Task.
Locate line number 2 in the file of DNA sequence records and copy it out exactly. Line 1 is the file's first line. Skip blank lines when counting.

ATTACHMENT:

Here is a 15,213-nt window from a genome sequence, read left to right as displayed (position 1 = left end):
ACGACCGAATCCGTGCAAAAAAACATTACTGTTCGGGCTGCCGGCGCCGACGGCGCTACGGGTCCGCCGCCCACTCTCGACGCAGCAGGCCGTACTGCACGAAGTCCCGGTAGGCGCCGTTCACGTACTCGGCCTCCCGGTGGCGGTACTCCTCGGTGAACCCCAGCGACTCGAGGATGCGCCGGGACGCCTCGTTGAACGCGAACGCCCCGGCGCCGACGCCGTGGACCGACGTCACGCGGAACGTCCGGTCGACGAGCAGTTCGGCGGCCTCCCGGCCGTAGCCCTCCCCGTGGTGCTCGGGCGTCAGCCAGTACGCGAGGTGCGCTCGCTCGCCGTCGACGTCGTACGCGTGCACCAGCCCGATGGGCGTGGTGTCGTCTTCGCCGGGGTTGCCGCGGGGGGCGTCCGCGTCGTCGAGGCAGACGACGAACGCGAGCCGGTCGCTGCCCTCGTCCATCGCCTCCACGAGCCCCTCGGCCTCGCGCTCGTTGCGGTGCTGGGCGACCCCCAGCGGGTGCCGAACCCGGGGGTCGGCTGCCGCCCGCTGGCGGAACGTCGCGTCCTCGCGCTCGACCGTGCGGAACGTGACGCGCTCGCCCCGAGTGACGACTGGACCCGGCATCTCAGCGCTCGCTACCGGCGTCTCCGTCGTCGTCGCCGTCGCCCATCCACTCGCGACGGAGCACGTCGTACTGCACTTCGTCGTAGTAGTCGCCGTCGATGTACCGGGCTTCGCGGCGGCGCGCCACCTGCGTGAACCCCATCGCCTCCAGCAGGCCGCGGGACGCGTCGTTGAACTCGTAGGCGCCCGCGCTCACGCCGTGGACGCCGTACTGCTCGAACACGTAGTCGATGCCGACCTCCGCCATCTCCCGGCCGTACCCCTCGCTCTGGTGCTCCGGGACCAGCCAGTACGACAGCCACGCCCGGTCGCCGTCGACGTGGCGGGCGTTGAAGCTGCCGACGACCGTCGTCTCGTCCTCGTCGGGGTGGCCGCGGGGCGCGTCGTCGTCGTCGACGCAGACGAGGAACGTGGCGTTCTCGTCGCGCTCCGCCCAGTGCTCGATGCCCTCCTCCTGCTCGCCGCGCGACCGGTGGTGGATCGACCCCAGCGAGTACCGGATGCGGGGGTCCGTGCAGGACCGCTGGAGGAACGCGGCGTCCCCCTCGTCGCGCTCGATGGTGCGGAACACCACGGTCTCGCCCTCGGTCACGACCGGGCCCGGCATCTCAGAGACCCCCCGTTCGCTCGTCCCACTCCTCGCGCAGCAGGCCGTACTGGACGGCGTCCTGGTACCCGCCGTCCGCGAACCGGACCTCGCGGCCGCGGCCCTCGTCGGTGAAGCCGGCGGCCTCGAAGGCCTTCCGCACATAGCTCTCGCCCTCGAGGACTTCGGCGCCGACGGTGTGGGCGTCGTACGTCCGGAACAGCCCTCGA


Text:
ACGACCGAATCCGTGCAAAAAAACATTACTGTTCGGGCTGCCGGCGCCGACGGCGCTACGGGTCCGCCGCCCACTCTCGACGCAGCAGGCCGTACTGCACGAAGTCCCGGTAGGCGCCGTTCACGTACTCGGCCTCCCGGTGGCGGTACTCCTCGGTGAACCCCAGCGACTCGAGGATGCGCCGGGACGCCTCGTTGAACGCGAACGCCCCGGCGCCGACGCCGTGGACCGACGTCACGCGGAACGTCCGGTCGACGAGCAGTTCGGCGGCCTCCCGGCCGTAGCCCTCCCCGTGGTGCTCGGGCGTCAGCCAGTACGCGAGGTGCGCTCGCTCGCCGTCGACGTCGTACGCGTGCACCAGCCCGATGGGCGTGGTGTCGTCTTCGCCGGGGTTGCCGCGGGGGGCGTCCGCGTCGTCGAGGCAGACGACGAACGCGAGCCGGTCGCTGCCCTCGTCCATCGCCTCCACGAGCCCCTCGGCCTCGCGCTCGTTGCGGTGCTGGGCGACCCCCAGCGGGTGCCGAACCCGGGGGTCGGCTGCCGCCCGCTGGCGGAACGTCGCGTCCTCGCGCTCGACCGTGCGGAACGTGACGCGCTCGCCCCGAGTGACGACTGGACCCGGCATCTCAGCGCTCGCTACCGGCGTCTCCGTCGTCGTCGCCGTCGCCCATCCACTCGCGACGGAGCACGTCGTACTGCACTTCGTCGTAGTAGTCGCCGTCGATGTACCGGGCTTCGCGGCGGCGCGCCACCTGCGTGAACCCCATCGCCTCCAGCAGGCCGCGGGACGCGTCGTTGAACTCGTAGGCGCCCGCGCTCACGCCGTGGACGCCGTACTGCTCGAACACGTAGTCGATGCCGACCTCCGCCATCTCCCGGCCGTACCCCTCGCTCTGGTGCTCCGGGACCAGCCAGTACGACAGCCACGCCCGGTCGCCGTCGACGTGGCGGGCGTTGAAGCTGCCGACGACCGTCGTCTCGTCCTCGTCGGGGTGGCCGCGGGGCGCGTCGTCGTCGTCGACGCAGACGAGGAACGTGGCGTTCTCGTCGCGCTCCGCCCAGTGCTCGATGCCCTCCTCCTGCTCGCCGCGCGACCGGTGGTGGATCGACCCCAGCGAGTACCGGATGCGGGGGTCCGTGCAGGACCGCTGGAGGAACGCGGCGTCCCCCTCGTCGCGCTCGATGGTGCGGAACACCACGGTCTCGCCCTCGGTCACGACCGGGCCCGGCATCTCAGAGACCCCCCGTTCGCTCGTCCCACTCCTCGCGCAGCAGGCCGTACTGGACGGCGTCCTGGTACCCGCCGTCCGCGAACCGGACCTCGCGGCCGCGGCCCTCGTCGGTGAAGCCGGCGGCCTCGAAGGCCTTCCGCACATAGCTCTCGCCCTCGAGGACTTCGGCGCCGACGGTGTGGGCGTCGTACGTCCGGAACAGCCCTCGA